Sanchez responded with advertising calling the ad "Perry's lies." He said he and other bank officials had no idea the money was drug money and that the thrift was legally obligated to send the money to a Panamanian bank when the depositor requested it. No criminal charges were filed against Sanchez, the savings and loan or any bank employees.

Murray said the Perry commercial likely is a major reason that 23 percent of poll respondents reported negative impressions of Sanchez, who is a political newcomer with no track record.

Perry has negative ratings of 17 percent after having served as governor, lieutenant governor, agriculture commissioner and state representative.

"That shot by the Perry campaign was money well spent," Murray said.

"Perry can't afford to make mistakes," said pollster Bob Stein, a political science professor at Rice University.

Sanchez, meanwhile, must do better at generating interest among Hispanic voters.

Although Sanchez, a Mexican-American, would be the state's first Hispanic governor, polling indicates 44 percent of Hispanics have little interest in the governor's race. In comparison, 23 percent of whites have little interest and 37 percent of blacks have little interest.

Perry campaign spokesman Ray Sullivan criticized the poll, which he said underestimates the turnout of Republican voters. He said the governor has double-digit leads in other independent polling.

Sanchez spokeswoman Michelle Kucera said the poll indicates Sanchez is gaining steam as Election Day approaches. Internal Sanchez polling shows Perry with a smaller margin, she said.

In the Senate race, Kirk faces a problem with a major issue, the pollsters said.

The poll shows that 53 percent of Texans support sending U.S. ground troops to the Persian Gulf in an attempt to remove Saddam Hussein from power in Iraq.

A similar percentage of Cornyn supporters support such action, but 52 percent of Kirk supporters oppose it.

While Kirk himself has voiced support for ousting Saddam, Cornyn has suggested Kirk is soft on national security.

Kirk drew unwanted attention on the issue over the past week, when he suggested Cornyn is more comfortable with the idea of military action against Iraq because minority soldiers would do a disproportionate amount of the fighting.

Kirk, the former mayor of Dallas, is black. Cornyn is white.

Kirk since said that he regrets making the comment and supports President Bush's efforts in Iraq.

Cornyn has attempted to position himself as the candidate who will support President Bush in the Senate.

Of those polled, 71 percent said they approve of the job Bush is doing as president.

Murray said he expects the gap between Cornyn and Kirk to close in the coming weeks as blacks and Hispanics focus on the race.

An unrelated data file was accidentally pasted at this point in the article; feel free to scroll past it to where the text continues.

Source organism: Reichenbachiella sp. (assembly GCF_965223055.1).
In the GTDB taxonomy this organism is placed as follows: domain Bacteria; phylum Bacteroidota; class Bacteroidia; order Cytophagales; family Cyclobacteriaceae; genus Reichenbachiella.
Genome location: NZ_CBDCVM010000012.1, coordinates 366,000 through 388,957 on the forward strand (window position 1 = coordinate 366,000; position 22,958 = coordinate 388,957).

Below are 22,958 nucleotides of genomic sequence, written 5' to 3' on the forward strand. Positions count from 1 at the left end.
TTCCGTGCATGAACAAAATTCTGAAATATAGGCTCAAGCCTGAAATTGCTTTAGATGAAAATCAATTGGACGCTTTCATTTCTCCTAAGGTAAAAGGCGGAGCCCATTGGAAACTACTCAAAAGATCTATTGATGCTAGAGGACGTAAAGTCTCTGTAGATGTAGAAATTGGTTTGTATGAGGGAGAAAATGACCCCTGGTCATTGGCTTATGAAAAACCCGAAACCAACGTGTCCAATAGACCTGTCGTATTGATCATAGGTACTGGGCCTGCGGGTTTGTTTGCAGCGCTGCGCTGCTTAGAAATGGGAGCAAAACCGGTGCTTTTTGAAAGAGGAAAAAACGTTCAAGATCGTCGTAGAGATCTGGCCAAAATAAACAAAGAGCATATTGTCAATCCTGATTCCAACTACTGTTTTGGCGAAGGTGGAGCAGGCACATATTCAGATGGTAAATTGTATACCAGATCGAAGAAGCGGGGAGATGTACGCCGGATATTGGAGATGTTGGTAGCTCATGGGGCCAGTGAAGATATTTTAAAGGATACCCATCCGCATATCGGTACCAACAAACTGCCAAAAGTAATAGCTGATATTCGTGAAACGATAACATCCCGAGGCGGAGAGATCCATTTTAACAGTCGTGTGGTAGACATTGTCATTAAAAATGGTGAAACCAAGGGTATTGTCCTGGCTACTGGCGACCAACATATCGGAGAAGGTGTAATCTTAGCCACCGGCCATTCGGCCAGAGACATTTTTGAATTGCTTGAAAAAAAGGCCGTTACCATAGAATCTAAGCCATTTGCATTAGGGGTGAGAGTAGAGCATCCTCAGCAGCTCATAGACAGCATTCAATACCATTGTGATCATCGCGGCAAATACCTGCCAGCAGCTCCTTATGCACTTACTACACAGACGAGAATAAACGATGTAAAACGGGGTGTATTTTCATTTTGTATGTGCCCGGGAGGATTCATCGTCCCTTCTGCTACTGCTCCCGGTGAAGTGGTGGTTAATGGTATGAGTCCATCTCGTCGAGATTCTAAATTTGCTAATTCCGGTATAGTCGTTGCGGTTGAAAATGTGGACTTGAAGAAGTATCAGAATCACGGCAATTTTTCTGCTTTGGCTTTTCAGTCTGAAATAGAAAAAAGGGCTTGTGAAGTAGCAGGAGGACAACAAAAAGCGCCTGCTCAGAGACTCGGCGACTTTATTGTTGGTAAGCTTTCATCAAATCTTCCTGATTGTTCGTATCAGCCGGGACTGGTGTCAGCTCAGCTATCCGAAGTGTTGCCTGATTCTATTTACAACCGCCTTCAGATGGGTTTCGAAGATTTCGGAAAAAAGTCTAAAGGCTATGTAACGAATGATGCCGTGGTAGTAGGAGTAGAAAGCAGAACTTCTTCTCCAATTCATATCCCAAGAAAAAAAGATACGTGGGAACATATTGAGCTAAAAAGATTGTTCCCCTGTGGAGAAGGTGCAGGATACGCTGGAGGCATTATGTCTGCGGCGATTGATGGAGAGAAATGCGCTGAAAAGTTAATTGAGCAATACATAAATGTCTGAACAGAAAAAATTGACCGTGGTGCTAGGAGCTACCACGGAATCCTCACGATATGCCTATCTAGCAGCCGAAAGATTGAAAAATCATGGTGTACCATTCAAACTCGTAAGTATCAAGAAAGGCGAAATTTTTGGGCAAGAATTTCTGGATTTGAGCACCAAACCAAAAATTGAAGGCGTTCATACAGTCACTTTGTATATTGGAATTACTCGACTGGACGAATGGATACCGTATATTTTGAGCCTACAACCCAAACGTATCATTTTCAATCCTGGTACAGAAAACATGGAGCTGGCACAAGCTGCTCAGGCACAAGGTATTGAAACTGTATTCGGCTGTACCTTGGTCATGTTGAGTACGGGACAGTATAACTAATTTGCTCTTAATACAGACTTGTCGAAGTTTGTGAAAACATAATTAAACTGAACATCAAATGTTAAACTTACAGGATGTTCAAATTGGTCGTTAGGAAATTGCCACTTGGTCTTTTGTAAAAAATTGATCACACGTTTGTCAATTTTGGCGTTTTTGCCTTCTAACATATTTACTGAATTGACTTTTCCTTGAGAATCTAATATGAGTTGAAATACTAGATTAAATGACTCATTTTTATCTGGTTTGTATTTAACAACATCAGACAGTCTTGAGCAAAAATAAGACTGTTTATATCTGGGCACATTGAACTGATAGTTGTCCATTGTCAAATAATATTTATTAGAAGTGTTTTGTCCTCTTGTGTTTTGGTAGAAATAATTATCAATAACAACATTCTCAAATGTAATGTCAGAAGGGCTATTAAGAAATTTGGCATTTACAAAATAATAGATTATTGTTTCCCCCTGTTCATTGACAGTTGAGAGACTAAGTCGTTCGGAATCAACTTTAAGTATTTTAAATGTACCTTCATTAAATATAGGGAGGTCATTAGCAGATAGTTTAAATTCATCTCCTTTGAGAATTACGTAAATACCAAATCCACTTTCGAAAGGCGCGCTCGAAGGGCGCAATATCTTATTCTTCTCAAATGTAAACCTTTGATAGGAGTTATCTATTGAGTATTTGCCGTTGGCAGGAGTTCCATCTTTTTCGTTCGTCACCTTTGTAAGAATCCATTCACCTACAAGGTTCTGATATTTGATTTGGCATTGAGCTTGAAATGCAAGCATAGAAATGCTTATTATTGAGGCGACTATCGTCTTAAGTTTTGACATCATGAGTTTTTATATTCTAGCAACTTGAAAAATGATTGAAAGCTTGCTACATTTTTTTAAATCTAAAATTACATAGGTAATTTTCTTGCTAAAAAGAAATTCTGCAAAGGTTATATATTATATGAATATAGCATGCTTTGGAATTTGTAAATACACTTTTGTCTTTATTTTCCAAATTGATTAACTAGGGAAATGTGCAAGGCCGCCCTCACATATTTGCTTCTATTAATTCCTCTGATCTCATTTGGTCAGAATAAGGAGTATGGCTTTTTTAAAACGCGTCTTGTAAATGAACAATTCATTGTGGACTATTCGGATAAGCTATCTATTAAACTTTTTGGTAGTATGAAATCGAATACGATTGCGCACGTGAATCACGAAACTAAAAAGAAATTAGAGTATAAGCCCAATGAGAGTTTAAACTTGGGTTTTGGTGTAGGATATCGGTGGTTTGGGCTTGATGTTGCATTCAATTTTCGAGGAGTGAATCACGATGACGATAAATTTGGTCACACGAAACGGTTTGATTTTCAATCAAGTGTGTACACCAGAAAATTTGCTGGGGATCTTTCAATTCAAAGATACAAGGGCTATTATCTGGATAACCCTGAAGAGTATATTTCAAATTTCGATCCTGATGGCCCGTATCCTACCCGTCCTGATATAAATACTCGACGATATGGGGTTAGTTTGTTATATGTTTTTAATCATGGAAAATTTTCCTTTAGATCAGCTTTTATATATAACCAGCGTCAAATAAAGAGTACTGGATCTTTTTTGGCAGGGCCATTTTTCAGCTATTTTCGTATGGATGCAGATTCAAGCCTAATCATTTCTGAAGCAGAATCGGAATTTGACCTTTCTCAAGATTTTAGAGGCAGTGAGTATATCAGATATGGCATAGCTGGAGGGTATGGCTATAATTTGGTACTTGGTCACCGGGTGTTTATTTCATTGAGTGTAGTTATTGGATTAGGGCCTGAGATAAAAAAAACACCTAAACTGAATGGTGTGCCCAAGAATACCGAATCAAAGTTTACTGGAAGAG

The polling indicates that Kirk has 62 percent of the support of blacks. But that number will get closer to 95 percent by Election Day, he said.

Meanwhile, almost 50 percent of Hispanics are undecided. But among those who have decided, Kirk holds a 2-1 margin.

Murray said the story in the lieutenant governor's race is that Dewhurst doesn't have a bigger lead after outspending Sharp about $11 million to $1.2 million.

Sharp spokesman Kelly Fero described Dewhurst's standing in the poll as "pitiful" in view of his heavy spending relative to Sharp.

In recent weeks, Dewhurst has flooded markets with a commercial showing a sneering Sharp and attacking him as a liberal.

As Sharp starts to roll out his commercials, the gap should close, Murray said.

Sharp is a former state comptroller who also has served as a state railroad commissioner, senator and representative. Dewhurst, a former Houston businessman, is in his first term as state land commissioner.

Polling indicates that 14 percent of likely voters have negative feelings toward Sharp compared with 11 percent toward Dewhurst.

"Dewhurst isn't getting a lot of bang for his buck," Murray said.

Dewhurst spokesman Nick Voinis said Dewhurst has consistently led in internal and independent polling, and expects to win the race.

The lieutenant governor presides over the state Senate and exercises great control over movement of legislation.

The incumbent Republican Ratliff is a state senator who was appointed by his peers in that chamber after Perry rose to governor. Ratliff is running for re-election to the Senate, opting not to seek election as lieutenant governor.

The poll indicates that the race for attorney general is falling below the radar screen of many voters. Not only have the three other races captured their attention, they are gobbling up campaign contributions that might help Abbott and Watson raise their profiles.